While English apples enjoy a higher profile these days, the humble plum is still often overlooked. In their prime, they are the most excellent of summer fruits.

Key Facts 

Main commercial varieties are Opal, Victoria, Jubilee and Marjorie’s Seedling. Opal is a relatively new, early plum – typically the first of the season. Victoria is the best known and has been with us for centuries. Marjorie’s Seedling is a key late variety. At this time of year, we also see imports from Southern Europe.


Note that you may have also sampled rounder, imported plums outside of the English season. These are from a distinct and separate plant family that originates from Japan. The flesh tends to cling to the stone. The picture below is of damsons, which are a smaller subspecies of the plum. Sloes are similar and hard to tell apart.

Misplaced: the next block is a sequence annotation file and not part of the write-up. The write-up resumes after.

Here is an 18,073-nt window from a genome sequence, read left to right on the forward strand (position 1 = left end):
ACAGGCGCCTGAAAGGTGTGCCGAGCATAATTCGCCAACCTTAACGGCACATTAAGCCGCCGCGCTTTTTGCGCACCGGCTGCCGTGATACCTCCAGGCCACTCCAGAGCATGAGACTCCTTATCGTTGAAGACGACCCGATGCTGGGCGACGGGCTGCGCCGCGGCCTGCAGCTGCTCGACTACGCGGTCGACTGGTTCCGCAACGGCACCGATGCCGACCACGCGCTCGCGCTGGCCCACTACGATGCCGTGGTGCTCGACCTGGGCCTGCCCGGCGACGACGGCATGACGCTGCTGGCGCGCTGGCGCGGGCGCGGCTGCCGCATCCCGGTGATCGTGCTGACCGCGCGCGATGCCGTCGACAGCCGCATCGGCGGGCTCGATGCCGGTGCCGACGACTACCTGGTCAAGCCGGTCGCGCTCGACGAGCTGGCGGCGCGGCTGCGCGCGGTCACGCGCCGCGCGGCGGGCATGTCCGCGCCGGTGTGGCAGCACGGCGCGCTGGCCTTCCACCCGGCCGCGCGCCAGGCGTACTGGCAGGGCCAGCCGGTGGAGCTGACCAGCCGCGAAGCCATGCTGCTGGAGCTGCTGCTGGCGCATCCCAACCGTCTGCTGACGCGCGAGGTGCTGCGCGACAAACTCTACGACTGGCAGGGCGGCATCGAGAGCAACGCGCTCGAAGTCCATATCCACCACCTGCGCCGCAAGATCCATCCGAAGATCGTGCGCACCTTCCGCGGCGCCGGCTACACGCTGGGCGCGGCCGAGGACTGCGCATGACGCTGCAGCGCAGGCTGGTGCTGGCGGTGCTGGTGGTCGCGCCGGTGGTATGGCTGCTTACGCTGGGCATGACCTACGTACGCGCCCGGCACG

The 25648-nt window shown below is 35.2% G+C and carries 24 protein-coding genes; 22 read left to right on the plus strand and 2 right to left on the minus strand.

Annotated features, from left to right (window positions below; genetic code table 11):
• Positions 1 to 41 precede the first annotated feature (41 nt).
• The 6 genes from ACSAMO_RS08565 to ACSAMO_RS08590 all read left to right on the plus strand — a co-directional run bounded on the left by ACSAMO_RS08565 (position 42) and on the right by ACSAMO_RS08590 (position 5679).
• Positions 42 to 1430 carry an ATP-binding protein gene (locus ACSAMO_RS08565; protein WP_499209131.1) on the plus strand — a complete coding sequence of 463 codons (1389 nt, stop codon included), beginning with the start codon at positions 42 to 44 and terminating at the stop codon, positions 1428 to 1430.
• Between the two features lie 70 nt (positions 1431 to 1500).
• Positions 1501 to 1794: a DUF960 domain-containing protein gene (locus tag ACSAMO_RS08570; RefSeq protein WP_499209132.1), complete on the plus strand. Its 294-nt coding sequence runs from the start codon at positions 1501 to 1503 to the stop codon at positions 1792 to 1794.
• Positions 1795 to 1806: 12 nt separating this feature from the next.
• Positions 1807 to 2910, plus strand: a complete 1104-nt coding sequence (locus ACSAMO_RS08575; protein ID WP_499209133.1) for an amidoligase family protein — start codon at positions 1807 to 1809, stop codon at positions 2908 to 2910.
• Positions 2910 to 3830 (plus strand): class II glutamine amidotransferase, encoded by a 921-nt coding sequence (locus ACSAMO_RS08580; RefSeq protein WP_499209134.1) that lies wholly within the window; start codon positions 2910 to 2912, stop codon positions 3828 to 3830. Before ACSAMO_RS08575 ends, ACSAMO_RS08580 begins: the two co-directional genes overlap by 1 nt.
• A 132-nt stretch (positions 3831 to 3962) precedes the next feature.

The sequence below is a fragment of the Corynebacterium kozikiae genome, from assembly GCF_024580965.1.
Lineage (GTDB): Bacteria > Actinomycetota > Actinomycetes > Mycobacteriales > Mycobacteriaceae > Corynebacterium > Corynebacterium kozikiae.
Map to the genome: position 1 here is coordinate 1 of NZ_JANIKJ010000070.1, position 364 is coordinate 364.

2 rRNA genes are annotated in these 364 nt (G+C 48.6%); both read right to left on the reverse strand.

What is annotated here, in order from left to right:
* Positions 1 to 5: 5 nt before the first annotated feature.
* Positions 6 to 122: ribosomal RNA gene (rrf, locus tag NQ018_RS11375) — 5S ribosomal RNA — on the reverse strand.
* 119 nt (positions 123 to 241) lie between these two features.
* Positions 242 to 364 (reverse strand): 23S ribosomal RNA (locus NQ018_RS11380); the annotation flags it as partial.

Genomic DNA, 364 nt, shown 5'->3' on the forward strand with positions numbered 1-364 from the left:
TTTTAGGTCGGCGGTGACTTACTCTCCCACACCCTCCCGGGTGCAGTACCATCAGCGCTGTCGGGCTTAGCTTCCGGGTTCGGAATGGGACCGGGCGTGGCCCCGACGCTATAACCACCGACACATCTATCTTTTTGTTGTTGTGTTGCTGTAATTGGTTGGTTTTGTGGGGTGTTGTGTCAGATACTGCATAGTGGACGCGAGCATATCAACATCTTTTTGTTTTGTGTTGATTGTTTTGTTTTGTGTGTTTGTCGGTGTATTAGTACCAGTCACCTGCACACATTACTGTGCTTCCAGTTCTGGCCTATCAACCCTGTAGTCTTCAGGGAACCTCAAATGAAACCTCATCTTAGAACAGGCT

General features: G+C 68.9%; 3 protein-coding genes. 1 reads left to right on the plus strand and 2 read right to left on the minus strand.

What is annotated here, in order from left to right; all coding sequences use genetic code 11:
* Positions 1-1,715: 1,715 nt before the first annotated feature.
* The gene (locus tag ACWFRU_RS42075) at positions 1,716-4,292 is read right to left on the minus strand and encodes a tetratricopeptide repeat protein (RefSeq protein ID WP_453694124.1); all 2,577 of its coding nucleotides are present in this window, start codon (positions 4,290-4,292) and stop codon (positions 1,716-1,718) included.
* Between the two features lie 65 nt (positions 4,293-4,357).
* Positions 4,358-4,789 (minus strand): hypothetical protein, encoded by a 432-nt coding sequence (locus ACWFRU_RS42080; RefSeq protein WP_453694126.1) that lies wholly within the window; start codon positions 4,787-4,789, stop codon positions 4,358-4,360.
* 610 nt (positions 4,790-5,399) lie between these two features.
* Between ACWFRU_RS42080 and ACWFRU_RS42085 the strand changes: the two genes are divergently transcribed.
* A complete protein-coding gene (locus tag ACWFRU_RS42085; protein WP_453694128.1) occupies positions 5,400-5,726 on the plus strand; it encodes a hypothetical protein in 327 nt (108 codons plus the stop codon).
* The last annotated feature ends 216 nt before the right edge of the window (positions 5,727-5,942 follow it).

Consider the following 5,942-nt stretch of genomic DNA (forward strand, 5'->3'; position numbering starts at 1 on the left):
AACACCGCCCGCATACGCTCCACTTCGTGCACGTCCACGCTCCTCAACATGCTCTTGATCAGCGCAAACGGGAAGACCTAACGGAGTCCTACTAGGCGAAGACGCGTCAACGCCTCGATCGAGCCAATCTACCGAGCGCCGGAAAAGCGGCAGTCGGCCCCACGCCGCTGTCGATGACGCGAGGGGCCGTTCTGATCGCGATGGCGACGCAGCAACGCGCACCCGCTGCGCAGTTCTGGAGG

Greengages (called Reine Claude in French; pictured below) are also a highlight at this time of year and have a distinctive pale green colour.

Uses in the Kitchen 

Picked fully ripe, plums are best eaten fresh and fast. In the kitchen, they are terrific in crumbles, tarts and cakes. For a savoury main dish, try reducing them down with Asian spices for a sauce to pair with duck. Compotes work brilliantly for any breakfast menu. Chutneys are the best way to deal with any glut. Damsons and sloes are often used to infuse gin and vodka.


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